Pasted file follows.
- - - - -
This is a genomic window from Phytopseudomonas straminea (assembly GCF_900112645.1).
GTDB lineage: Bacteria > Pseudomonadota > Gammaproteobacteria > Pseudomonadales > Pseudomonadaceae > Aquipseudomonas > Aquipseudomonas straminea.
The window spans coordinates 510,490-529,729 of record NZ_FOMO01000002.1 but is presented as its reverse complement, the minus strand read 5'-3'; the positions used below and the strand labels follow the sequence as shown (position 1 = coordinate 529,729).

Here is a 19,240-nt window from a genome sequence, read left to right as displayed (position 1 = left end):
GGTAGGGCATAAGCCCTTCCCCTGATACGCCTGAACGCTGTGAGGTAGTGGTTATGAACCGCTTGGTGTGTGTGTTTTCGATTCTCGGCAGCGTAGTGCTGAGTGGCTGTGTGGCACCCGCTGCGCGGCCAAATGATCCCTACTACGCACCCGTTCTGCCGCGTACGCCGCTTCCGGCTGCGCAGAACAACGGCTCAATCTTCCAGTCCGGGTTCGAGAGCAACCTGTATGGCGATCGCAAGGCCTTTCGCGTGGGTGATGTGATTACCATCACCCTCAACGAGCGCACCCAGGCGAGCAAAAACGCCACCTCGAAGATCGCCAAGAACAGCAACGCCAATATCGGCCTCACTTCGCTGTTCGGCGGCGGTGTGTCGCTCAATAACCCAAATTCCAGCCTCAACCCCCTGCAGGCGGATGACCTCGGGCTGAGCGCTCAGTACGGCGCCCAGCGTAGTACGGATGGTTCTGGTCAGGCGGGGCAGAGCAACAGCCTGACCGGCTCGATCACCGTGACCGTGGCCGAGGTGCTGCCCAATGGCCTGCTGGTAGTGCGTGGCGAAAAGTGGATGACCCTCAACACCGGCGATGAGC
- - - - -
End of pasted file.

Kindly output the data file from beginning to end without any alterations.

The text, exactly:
This is a genomic window from Phytopseudomonas straminea (assembly GCF_900112645.1).
GTDB lineage: Bacteria > Pseudomonadota > Gammaproteobacteria > Pseudomonadales > Pseudomonadaceae > Aquipseudomonas > Aquipseudomonas straminea.
The window spans coordinates 510,490-529,729 of record NZ_FOMO01000002.1 but is presented as its reverse complement, the minus strand read 5'-3'; the positions used below and the strand labels follow the sequence as shown (position 1 = coordinate 529,729).

Here is a 19,240-nt window from a genome sequence, read left to right as displayed (position 1 = left end):
GGTAGGGCATAAGCCCTTCCCCTGATACGCCTGAACGCTGTGAGGTAGTGGTTATGAACCGCTTGGTGTGTGTGTTTTCGATTCTCGGCAGCGTAGTGCTGAGTGGCTGTGTGGCACCCGCTGCGCGGCCAAATGATCCCTACTACGCACCCGTTCTGCCGCGTACGCCGCTTCCGGCTGCGCAGAACAACGGCTCAATCTTCCAGTCCGGGTTCGAGAGCAACCTGTATGGCGATCGCAAGGCCTTTCGCGTGGGTGATGTGATTACCATCACCCTCAACGAGCGCACCCAGGCGAGCAAAAACGCCACCTCGAAGATCGCCAAGAACAGCAACGCCAATATCGGCCTCACTTCGCTGTTCGGCGGCGGTGTGTCGCTCAATAACCCAAATTCCAGCCTCAACCCCCTGCAGGCGGATGACCTCGGGCTGAGCGCTCAGTACGGCGCCCAGCGTAGTACGGATGGTTCTGGTCAGGCGGGGCAGAGCAACAGCCTGACCGGCTCGATCACCGTGACCGTGGCCGAGGTGCTGCCCAATGGCCTGCTGGTAGTGCGTGGCGAAAAGTGGATGACCCTCAACACCGGCGATGAGC